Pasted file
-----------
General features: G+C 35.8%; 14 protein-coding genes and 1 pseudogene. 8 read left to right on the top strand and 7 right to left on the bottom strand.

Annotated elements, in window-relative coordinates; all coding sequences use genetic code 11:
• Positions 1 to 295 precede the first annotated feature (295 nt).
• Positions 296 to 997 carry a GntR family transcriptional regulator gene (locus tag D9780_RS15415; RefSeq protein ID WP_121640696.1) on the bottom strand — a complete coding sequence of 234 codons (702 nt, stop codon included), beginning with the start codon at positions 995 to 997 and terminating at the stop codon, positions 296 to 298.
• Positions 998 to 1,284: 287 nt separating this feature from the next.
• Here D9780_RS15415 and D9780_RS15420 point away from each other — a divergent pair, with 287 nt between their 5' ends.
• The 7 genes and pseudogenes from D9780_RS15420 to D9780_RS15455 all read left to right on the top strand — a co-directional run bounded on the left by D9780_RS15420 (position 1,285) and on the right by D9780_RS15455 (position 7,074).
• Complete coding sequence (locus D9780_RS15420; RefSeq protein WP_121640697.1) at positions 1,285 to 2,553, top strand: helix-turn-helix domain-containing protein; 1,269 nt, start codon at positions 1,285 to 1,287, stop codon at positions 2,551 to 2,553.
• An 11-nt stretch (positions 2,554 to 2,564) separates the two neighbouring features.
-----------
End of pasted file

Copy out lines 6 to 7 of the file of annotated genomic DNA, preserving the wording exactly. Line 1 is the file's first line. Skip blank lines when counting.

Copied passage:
• Here D9780_RS15415 and D9780_RS15420 point away from each other — a divergent pair, with 287 nt between their 5' ends.
• The 7 genes and pseudogenes from D9780_RS15420 to D9780_RS15455 all read left to right on the top strand — a co-directional run bounded on the left by D9780_RS15420 (position 1,285) and on the right by D9780_RS15455 (position 7,074).